It takes a lot of heart

+Ms.+Andrea+Niedbala%2C+Ms.+Maria+Porter+and+ninth+grade+students+wore+red+to+show+their+support+on+Feb.+2.
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It takes a lot of heart

 Ms. Andrea Niedbala, Ms. Maria Porter and ninth grade students wore red to show their support on Feb. 2.

Ms. Andrea Niedbala, Ms. Maria Porter and ninth grade students wore red to show their support on Feb. 2.

Ms. Andrea Niedbala, Ms. Maria Porter and ninth grade students wore red to show their support on Feb. 2.

Ms. Andrea Niedbala, Ms. Maria Porter and ninth grade students wore red to show their support on Feb. 2.

Baylee Stewart, Photo/Design Editor (SmugMug)

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One in 100 children in the United States are born with Congenital Heart Defects (CHD). These defects can possibly lead to death no matter what their age is. Diagnosis and treatment are advancing as more research funds are being provided.

February is American Heart Month. Many people raise awareness for defects and diseases of the heart during this month. On Feb. 2, in support of National Wear Red Day some students in our school wore red to show their awareness for heart disease.

CHD is the number one cause of death in infants with birth defects. Pennsylvania started to test for these types of heart defects in Sep. 2014, by using a method called Pulse Oximetry Screening.

In this process, doctors monitor the infant’s pulse to listen or watch for abnormalities in their heartbeats and how much oxygen is in their blood. If doctors find an abnormality, they will perform an Echocardiogram, which is an ultrasound of the heart that will allow them to see the baby’s heart on a screen. This will show why the heart has an abnormal heartbeat. Doctors can also perform other tests to see if the infant’s heart is enlarged or how steady their heartbeat is.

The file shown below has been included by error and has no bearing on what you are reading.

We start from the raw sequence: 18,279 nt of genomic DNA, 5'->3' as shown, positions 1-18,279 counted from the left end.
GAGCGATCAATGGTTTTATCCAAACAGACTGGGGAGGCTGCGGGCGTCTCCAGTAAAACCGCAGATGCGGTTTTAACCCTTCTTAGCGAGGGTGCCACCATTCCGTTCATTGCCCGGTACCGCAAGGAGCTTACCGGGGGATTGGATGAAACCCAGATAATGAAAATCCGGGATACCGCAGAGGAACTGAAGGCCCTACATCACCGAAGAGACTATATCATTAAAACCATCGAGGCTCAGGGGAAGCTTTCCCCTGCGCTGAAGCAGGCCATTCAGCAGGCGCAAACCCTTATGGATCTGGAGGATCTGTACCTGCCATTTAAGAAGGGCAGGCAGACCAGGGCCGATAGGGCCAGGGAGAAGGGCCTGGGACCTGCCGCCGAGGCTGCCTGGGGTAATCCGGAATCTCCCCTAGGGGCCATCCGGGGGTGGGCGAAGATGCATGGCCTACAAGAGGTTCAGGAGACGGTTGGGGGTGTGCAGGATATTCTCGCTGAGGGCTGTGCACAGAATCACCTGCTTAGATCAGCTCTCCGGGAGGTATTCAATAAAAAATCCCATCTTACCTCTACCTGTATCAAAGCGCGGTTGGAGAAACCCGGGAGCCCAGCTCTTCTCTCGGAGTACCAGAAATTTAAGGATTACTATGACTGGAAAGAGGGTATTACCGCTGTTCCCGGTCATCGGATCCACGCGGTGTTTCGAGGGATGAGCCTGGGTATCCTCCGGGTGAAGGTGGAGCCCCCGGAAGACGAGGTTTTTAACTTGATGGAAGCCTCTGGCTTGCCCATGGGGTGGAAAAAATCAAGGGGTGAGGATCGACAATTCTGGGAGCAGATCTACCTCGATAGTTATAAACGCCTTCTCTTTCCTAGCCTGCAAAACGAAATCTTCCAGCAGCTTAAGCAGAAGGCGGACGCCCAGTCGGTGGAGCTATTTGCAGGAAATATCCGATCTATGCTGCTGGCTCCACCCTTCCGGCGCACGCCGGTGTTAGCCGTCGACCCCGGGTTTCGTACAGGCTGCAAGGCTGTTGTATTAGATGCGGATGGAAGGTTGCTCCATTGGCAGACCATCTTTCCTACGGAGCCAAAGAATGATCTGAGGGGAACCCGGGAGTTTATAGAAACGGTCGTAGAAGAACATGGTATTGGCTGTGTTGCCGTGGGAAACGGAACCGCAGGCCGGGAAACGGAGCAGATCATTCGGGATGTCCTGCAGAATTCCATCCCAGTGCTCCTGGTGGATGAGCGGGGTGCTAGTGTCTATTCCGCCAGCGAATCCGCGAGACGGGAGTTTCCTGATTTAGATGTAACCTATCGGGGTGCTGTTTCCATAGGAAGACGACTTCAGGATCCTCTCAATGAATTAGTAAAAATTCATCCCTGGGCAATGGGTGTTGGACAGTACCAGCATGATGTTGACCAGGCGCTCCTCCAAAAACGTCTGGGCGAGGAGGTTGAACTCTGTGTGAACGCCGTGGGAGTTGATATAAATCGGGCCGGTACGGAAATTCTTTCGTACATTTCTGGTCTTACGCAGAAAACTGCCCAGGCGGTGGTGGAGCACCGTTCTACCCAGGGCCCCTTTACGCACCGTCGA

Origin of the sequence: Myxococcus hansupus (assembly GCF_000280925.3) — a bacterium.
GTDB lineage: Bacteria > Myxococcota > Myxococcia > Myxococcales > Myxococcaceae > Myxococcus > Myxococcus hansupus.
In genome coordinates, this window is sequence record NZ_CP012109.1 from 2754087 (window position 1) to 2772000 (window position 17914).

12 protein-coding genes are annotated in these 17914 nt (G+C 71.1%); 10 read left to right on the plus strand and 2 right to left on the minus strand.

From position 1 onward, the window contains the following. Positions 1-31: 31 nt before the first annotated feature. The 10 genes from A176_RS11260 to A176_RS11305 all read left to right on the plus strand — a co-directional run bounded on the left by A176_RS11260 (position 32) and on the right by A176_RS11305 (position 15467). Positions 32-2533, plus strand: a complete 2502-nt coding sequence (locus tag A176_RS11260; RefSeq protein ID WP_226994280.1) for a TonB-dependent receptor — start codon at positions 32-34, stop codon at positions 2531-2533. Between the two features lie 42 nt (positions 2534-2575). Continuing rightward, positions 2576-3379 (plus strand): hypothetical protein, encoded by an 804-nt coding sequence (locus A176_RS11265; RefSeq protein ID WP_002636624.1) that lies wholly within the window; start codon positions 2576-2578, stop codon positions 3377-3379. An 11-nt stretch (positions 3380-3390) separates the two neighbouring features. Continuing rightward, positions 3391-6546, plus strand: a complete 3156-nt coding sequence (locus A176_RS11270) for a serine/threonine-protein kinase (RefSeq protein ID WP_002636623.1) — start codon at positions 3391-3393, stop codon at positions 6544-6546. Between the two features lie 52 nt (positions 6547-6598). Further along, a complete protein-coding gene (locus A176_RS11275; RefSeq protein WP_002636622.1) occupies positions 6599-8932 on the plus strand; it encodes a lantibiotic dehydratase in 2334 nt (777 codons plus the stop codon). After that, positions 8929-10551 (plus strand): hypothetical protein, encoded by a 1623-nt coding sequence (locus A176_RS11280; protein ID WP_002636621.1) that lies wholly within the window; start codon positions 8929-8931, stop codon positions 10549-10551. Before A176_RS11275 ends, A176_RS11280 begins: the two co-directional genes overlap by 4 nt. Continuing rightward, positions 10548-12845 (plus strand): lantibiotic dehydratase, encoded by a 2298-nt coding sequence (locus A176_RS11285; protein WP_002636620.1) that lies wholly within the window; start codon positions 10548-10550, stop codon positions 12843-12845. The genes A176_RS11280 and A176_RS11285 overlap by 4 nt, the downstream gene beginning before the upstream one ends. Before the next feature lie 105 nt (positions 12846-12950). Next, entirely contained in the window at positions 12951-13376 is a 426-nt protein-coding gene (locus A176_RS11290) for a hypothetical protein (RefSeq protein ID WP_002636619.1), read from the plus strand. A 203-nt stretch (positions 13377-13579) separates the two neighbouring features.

If the infant is diagnosed with CHD, depending on the severity, a doctor or nurse will either send the baby to a doctor that is specialized to monitor their heart, they can perform surgery or put in a catheter. During a surgery, cardiac surgeons will close holes in the heart, widen openings in the heart and arteries, and/or repair heart valves or other complicated defects. With a catheter, doctors will feed a long tube through blood vessels eventually leading to the heart. This process allows doctors to assess the problem and fix simpler heart defects.

Many families are affected by these defects in our country and even in our community. Freedom High School’s U.S. History teacher Ms. Maria Porter has a son who was diagnosed with CHD.

“It was very difficult when we found out that our son was diagnosed with CHD,” Porter said.

As those who are diagnosed at birth get older, they will receive treatments and be monitored to maintain a healthy lifestyle. Some may have genetic problems which can be treated. Those who were not diagnosed soon after birth may have a disability or may even die.

My son is doing good right now, but that could change at any second. It all depends on what happens when we visit the cardiologist,Porter said.

People all over the country, and the world, can easily raise awareness during this month. Donations are also accepted and fundraisers are held all over the country as well as near us. For example, Pittsburgh Congenital Heart Walk and Graeme’s Run in Texas, a 5k dedicated to Graeme who died of CHD at the age of two, both raise money for CHD and CCHD. It’s easy for someone to make a difference in these children’s lives by raising awareness, participating in these events and donating.

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